Health and social care Integration Authorities criticised for ‘Tick box approach’ to engagement - Holyrood’s Health and Sport Committee

12.09.2017

Engaging with the public and stakeholders must not be a ‘tick box’ exercise for Health and social care Integration Authorities (IAs), says the Scottish Parliament’s Health and Sport Committee.

The warning follows a parliamentary inquiry into the extent to which the public, service users, the third sector and independent sector are being involved effectively in the work of IAs.

In its report published today, the Committee found a lack of consistency in stakeholder engagement across IAs, that are now in their second year of operation across Scotland.

The committee heard evidence from a range of organisations including Alzheimer Scotland, the Coalition of Carers, the Royal College of Physicians and RCN Scotland.

While some areas of good practice were cited on stakeholder engagement, the committee heard concerns over engagement being ‘tokenistic’, ‘overly top down’ and ‘just communicating decisions that had already been made’.

The Committee believes a piecemeal approach to engagement with stakeholders cannot continue, and that meaningful engagement is fundamental to the successful integration of health and social care services.

Health and Sport Committee convener Neil Findlay MSP said:

“We are now two years into the operation of IAs and they are clearly not working as intended. Too often we heard evidence from communities and health professionals saying this is not meaningful engagement, and a tick box approach is being applied.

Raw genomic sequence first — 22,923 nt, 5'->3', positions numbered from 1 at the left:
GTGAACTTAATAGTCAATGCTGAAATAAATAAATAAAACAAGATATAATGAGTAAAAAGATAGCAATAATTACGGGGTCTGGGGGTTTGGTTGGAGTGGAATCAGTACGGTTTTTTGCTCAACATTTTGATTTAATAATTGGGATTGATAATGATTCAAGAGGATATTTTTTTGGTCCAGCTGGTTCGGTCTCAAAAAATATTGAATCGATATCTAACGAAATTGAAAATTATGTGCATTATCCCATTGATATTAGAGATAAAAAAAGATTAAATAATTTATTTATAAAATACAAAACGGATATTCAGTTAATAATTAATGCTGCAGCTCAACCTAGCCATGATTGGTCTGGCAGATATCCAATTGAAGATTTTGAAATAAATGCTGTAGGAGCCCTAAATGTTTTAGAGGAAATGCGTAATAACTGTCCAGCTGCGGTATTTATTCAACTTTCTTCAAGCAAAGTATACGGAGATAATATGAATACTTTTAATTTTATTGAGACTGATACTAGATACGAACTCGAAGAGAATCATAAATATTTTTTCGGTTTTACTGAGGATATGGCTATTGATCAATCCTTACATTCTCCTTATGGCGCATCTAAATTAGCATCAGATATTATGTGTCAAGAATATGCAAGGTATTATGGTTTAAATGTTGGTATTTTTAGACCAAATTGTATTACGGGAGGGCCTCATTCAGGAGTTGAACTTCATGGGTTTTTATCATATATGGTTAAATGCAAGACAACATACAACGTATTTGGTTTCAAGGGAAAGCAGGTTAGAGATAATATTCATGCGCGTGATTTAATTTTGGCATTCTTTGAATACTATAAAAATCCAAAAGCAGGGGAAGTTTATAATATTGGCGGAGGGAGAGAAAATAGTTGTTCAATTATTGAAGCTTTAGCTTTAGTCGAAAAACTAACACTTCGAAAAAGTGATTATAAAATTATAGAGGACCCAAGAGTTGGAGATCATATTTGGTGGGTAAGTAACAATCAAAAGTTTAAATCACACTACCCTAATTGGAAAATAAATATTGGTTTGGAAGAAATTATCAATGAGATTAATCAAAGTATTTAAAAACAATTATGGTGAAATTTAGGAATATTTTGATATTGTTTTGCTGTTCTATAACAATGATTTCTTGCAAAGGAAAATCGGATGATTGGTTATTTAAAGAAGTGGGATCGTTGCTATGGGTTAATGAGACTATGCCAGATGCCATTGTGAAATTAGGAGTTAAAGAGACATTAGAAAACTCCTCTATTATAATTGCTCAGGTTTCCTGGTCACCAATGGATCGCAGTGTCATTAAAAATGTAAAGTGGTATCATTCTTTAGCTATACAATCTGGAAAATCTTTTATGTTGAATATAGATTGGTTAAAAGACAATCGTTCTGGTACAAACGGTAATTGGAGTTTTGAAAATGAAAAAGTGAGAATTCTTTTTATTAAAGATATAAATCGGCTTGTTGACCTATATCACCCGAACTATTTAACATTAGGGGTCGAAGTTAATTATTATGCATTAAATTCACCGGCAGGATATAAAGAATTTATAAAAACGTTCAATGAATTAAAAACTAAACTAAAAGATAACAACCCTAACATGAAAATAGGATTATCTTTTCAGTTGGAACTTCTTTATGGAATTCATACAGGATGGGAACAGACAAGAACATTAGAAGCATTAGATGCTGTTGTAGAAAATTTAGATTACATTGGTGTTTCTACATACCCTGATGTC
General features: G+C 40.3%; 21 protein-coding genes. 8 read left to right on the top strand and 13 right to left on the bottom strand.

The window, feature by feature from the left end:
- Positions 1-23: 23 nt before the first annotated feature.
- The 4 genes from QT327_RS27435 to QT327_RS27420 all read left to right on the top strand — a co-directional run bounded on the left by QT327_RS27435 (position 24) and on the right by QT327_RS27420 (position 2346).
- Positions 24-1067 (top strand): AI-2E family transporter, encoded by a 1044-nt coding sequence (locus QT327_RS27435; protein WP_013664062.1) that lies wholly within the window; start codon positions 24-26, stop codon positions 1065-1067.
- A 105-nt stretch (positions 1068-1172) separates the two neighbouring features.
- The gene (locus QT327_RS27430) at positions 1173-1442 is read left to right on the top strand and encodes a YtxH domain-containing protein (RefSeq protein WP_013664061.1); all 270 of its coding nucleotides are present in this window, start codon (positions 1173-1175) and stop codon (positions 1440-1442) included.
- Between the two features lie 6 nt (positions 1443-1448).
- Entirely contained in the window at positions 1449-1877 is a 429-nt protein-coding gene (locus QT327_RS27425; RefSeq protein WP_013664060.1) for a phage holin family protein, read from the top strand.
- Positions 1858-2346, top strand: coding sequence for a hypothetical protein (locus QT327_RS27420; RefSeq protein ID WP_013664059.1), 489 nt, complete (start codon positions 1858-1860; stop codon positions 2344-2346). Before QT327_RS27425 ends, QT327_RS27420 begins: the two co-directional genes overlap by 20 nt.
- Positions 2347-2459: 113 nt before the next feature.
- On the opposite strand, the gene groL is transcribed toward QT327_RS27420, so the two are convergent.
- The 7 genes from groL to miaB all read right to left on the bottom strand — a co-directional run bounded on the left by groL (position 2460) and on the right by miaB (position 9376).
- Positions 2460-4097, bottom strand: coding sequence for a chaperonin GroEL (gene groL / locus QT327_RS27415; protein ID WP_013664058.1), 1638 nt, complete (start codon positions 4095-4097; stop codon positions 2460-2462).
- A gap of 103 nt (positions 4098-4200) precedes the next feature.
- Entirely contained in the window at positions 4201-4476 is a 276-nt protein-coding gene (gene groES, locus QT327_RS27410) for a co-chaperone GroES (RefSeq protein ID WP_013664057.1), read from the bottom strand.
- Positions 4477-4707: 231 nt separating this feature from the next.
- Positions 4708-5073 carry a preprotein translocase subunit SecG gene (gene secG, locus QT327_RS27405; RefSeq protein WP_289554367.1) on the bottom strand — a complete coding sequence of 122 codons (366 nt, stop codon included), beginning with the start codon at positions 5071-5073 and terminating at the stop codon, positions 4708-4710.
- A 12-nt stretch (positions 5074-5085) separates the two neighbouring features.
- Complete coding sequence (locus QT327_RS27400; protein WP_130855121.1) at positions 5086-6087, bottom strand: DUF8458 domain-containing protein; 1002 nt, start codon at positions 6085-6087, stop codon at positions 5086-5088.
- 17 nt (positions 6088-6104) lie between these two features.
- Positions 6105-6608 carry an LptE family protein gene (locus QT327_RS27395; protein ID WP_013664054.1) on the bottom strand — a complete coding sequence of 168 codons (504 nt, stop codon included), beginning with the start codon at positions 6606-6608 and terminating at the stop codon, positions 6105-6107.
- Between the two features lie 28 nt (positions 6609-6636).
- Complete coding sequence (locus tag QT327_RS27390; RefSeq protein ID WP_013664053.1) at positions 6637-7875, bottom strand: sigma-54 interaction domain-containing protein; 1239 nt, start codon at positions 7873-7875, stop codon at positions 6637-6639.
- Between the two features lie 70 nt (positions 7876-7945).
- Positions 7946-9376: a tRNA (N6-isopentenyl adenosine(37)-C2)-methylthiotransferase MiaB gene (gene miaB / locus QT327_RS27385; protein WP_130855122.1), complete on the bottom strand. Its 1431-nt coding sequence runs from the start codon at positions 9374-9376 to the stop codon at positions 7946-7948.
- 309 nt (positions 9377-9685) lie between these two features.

“This needs to be fixed.

“IAs have to deliver fundamental changes to the way local health and care services are planned and delivered. This requires people in communities not only to understand and support the approach taken but to be involved meaningfully in the process.

“Our Committee believes public engagement could be improved by having a dedicated community development staff member in each IA.

“Our report asks the Scottish Government how it could encourage and support this approach, and we look forward to its response.”

Background

The Public Bodies (Joint Working) Act 2014 (the Act) sets out the legislative framework for integrating health and social care.

During passage of the Act the then Cabinet Secretary for Health and Well-being stated “the third and independent sectors will be embedded in the process as key stakeholders in shaping the redesign of services" .

The Act sought to achieve this vision by placing a duty on integration authorities to ensure stakeholders were fully engaged in the preparation, publication and review of strategic commissioning plans.

Scottish Government guidance on strategic planning states services should be "planned and led locally in a way which is engaged with the community (including those who look after service users and those who are involved in the provision of health and social care)".

The guidance details that the aim is to ensure a wide and diverse engagement results in a strategic commissioning plan that is not simply controlled by the small number of people on the Strategic Planning Group but rather the population that will be affected by its findings.